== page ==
1. Calvin Coolidge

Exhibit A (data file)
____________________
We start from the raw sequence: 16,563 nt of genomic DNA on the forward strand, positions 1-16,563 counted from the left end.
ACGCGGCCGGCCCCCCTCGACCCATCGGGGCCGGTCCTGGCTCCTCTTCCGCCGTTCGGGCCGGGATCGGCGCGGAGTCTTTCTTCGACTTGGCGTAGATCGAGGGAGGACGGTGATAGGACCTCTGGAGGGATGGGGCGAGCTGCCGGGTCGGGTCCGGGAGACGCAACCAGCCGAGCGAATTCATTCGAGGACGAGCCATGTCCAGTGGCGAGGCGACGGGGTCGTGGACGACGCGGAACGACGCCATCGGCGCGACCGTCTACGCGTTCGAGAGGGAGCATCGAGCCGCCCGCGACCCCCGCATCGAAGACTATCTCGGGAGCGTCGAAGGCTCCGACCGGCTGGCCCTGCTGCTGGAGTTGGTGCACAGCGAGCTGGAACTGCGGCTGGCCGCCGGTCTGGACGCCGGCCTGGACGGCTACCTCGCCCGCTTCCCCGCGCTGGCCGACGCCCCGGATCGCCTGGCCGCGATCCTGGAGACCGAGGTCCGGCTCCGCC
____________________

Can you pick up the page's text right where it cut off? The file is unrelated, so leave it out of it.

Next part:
“Silent Cal” tops our list for his role in cementing modern-day libertarian principles. Much like Reagan, Coolidge used the bully pulpit in an attempt to change the perception of how government should work. In an era which would see big government tax-and-spending Presidents like Theodore Roosevelt, Woodrow Wilson, Herbert Hoover and Franklin Roosevelt, Coolidge stood apart. He succeeded Warren G. Harding in 1923 and served almost six years in the White House. He cut taxes substantially on at least three occasions and appointed laissez-faire actors to government agencies like the Federal Trade Commission and Interstate Commerce Commission. The federal debt was reduced by one-fourth as state and local governments grew substantially and surpassed the federal budget. Coolidge also vetoed farm subsidies, disdained federal intervention in flood control, spoke in favor of civil rights for blacks and Catholics and was wary of foreign entanglements.